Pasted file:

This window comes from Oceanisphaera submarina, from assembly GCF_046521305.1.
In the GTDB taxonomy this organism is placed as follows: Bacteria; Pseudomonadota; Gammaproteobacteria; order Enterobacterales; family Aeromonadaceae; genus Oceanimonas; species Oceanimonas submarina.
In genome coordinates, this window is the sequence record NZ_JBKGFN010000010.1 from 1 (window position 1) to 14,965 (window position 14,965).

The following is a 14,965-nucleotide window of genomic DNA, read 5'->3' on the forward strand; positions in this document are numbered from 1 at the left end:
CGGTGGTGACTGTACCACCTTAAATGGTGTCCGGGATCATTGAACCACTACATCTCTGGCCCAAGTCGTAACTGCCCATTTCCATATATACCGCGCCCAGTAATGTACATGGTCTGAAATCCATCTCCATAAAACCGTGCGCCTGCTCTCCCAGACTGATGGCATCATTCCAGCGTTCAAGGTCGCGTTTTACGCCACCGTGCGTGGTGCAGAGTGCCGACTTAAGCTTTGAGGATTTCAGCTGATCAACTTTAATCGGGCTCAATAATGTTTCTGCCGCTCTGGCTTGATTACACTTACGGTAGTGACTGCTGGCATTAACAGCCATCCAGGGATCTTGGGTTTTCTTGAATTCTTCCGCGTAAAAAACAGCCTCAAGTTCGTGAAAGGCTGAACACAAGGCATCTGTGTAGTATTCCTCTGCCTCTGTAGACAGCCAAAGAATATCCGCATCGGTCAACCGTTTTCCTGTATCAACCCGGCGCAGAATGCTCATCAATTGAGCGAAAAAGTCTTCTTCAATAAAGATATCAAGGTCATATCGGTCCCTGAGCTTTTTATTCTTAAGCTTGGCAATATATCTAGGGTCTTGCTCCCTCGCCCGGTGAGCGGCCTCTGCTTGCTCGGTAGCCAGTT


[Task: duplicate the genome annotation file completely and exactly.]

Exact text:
This window comes from Oceanisphaera submarina, from assembly GCF_046521305.1.
In the GTDB taxonomy this organism is placed as follows: Bacteria; Pseudomonadota; Gammaproteobacteria; order Enterobacterales; family Aeromonadaceae; genus Oceanimonas; species Oceanimonas submarina.
In genome coordinates, this window is the sequence record NZ_JBKGFN010000010.1 from 1 (window position 1) to 14,965 (window position 14,965).

The following is a 14,965-nucleotide window of genomic DNA, read 5'->3' on the forward strand; positions in this document are numbered from 1 at the left end:
CGGTGGTGACTGTACCACCTTAAATGGTGTCCGGGATCATTGAACCACTACATCTCTGGCCCAAGTCGTAACTGCCCATTTCCATATATACCGCGCCCAGTAATGTACATGGTCTGAAATCCATCTCCATAAAACCGTGCGCCTGCTCTCCCAGACTGATGGCATCATTCCAGCGTTCAAGGTCGCGTTTTACGCCACCGTGCGTGGTGCAGAGTGCCGACTTAAGCTTTGAGGATTTCAGCTGATCAACTTTAATCGGGCTCAATAATGTTTCTGCCGCTCTGGCTTGATTACACTTACGGTAGTGACTGCTGGCATTAACAGCCATCCAGGGATCTTGGGTTTTCTTGAATTCTTCCGCGTAAAAAACAGCCTCAAGTTCGTGAAAGGCTGAACACAAGGCATCTGTGTAGTATTCCTCTGCCTCTGTAGACAGCCAAAGAATATCCGCATCGGTCAACCGTTTTCCTGTATCAACCCGGCGCAGAATGCTCATCAATTGAGCGAAAAAGTCTTCTTCAATAAAGATATCAAGGTCATATCGGTCCCTGAGCTTTTTATTCTTAAGCTTGGCAATATATCTAGGGTCTTGCTCCCTCGCCCGGTGAGCGGCCTCTGCTTGCTCGGTAGCCAGTT